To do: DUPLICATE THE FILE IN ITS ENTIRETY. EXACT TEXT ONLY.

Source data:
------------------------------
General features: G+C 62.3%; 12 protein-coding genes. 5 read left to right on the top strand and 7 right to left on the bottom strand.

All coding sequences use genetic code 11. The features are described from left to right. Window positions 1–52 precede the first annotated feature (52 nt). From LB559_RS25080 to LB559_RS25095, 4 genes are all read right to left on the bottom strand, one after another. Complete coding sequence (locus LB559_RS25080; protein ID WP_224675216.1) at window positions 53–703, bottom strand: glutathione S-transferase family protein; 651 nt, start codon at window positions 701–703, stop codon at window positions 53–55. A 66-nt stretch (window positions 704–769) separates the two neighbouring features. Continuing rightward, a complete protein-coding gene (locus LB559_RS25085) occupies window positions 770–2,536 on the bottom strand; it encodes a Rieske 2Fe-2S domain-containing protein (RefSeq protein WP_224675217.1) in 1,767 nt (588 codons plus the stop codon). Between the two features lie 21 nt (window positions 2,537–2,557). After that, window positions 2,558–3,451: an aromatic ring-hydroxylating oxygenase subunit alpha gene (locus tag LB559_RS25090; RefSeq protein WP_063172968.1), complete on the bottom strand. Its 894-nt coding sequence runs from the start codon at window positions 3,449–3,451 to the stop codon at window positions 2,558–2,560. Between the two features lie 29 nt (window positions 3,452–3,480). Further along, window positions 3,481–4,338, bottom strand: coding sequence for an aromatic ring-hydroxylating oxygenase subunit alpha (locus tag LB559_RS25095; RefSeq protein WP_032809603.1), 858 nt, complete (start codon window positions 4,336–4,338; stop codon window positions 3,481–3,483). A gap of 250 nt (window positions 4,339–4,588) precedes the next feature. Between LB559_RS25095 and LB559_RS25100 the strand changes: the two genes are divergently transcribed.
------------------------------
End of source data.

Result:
General features: G+C 62.3%; 12 protein-coding genes. 5 read left to right on the top strand and 7 right to left on the bottom strand.

All coding sequences use genetic code 11. The features are described from left to right. Window positions 1–52 precede the first annotated feature (52 nt). From LB559_RS25080 to LB559_RS25095, 4 genes are all read right to left on the bottom strand, one after another. Complete coding sequence (locus LB559_RS25080; protein ID WP_224675216.1) at window positions 53–703, bottom strand: glutathione S-transferase family protein; 651 nt, start codon at window positions 701–703, stop codon at window positions 53–55. A 66-nt stretch (window positions 704–769) separates the two neighbouring features. Continuing rightward, a complete protein-coding gene (locus LB559_RS25085) occupies window positions 770–2,536 on the bottom strand; it encodes a Rieske 2Fe-2S domain-containing protein (RefSeq protein WP_224675217.1) in 1,767 nt (588 codons plus the stop codon). Between the two features lie 21 nt (window positions 2,537–2,557). After that, window positions 2,558–3,451: an aromatic ring-hydroxylating oxygenase subunit alpha gene (locus tag LB559_RS25090; RefSeq protein WP_063172968.1), complete on the bottom strand. Its 894-nt coding sequence runs from the start codon at window positions 3,449–3,451 to the stop codon at window positions 2,558–2,560. Between the two features lie 29 nt (window positions 3,452–3,480). Further along, window positions 3,481–4,338, bottom strand: coding sequence for an aromatic ring-hydroxylating oxygenase subunit alpha (locus tag LB559_RS25095; RefSeq protein WP_032809603.1), 858 nt, complete (start codon window positions 4,336–4,338; stop codon window positions 3,481–3,483). A gap of 250 nt (window positions 4,339–4,588) precedes the next feature. Between LB559_RS25095 and LB559_RS25100 the strand changes: the two genes are divergently transcribed.